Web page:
By On the occasion of our 20th anniversary
By Gustavo Arellano
By R. Scott Moxley
By Alfonso Delgado
By Courtney Hamilton
By Joel Beers
By Peter Maguire
By Charles Lam
Reavis’ past litigiousness was used, some say, as a pretext when the city council voted to reinstate lifetime medical benefits for council members who serve 12 years and are older than 50 when they retire. Last May, Ury said the benefit was wasteful and proposed to have it removed. The issue returned in November, with the city attorney cautioning that a certain council member might sue the city if they didn’t reinstate the benefit. Ury has said Reavis had indicated she would sue, but Reavis denies it, and the council has never produced any evidence to substantiate the claim. Due to changes in policy over the years, and with Reavis retired, the only three council members who could ever possibly get the benefit are the “MUK” majority—the three votes that reinstated the lifetime benefit.
In council meetings, MacLean, Ury and Kelley never endorsed the idea that part-time council members deserved medical benefits. After dealing with the recall, though, MacLean has changed his mind.
“Look at all this stress that I have. Go out there and Google how many council members across the United States have been gunned down and killed. You’d be surprised,” he says. “When I first got onto the city council, not three months prior, there was a council member in New York. Some disgruntled gadfly person came in and gunned him down at a council meeting. At my orientation, they walked around, and they said, ‘Lance, you’ll be happy to know that when we built this city hall, when we put this dais together, there’s Kevlar in it. So if you see somebody come in and they’ve got a gun, duck, because it’s bulletproof.’ And I’m thinking, ‘What the fuck did I get myself into?’ I am a target. I have people who don’t like me. I have been intimidated. They come to my doorstep; they take pictures of my house. Most agencies have a duty and obligation to protect the people who are working for them. I’ve been elected to work for the city of Mission Viejo. I think my health should be taken care of. If I were to get murdered in a council meeting by one of these knuckleheads, you know how much life insurance I’ve got through the city? Goose egg. None.”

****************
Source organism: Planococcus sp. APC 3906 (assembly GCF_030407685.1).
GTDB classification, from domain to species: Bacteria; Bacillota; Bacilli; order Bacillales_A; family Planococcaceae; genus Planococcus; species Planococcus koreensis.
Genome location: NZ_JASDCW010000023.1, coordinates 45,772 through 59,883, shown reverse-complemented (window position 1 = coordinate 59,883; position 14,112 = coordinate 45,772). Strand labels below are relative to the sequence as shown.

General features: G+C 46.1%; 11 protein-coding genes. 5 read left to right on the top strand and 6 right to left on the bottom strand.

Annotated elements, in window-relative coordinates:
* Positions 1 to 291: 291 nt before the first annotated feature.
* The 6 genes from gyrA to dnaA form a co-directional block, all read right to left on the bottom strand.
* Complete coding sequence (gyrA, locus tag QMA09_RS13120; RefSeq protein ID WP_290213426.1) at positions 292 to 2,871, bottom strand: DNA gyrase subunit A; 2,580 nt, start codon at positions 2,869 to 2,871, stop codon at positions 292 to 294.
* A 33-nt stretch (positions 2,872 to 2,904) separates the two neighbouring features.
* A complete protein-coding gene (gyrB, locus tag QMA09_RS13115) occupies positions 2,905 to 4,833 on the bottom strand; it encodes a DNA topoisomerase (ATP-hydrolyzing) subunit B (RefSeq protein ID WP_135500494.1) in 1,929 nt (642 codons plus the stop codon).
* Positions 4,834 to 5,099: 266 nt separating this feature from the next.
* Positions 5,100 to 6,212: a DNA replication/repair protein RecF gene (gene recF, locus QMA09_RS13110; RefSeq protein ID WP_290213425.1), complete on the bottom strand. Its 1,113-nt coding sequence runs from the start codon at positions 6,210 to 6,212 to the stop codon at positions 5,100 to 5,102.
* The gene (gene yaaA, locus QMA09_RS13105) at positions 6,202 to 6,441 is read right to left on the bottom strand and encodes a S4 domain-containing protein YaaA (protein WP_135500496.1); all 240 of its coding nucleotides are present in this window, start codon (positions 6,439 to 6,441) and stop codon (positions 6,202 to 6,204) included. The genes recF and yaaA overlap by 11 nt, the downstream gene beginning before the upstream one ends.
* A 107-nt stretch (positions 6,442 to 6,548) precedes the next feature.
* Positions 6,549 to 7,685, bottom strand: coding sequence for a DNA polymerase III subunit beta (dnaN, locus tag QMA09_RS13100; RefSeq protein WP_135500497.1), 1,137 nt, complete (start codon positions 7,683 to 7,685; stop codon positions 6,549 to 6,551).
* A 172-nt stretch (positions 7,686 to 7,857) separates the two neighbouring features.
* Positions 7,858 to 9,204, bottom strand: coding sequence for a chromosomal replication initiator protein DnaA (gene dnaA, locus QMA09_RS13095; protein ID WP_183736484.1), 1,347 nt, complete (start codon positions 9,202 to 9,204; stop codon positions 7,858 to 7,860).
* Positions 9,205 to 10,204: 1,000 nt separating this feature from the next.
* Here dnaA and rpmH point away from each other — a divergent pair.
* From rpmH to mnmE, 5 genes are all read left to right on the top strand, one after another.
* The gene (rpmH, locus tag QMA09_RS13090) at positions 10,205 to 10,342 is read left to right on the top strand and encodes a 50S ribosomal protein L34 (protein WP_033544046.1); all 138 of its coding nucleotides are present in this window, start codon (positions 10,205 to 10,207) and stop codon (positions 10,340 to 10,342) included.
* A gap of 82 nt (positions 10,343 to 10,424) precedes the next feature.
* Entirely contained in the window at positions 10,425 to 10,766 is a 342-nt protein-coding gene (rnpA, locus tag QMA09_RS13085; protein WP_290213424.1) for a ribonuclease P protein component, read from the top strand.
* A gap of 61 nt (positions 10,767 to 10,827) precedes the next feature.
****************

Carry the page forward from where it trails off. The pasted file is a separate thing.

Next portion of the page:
And if they don’t take his life, MacLean says, they’ll at least take his job.
“I’m almost positive I’ll be recalled,” he says, sounding somewhat cheerful. “Absolutely. How do you fight something like that?”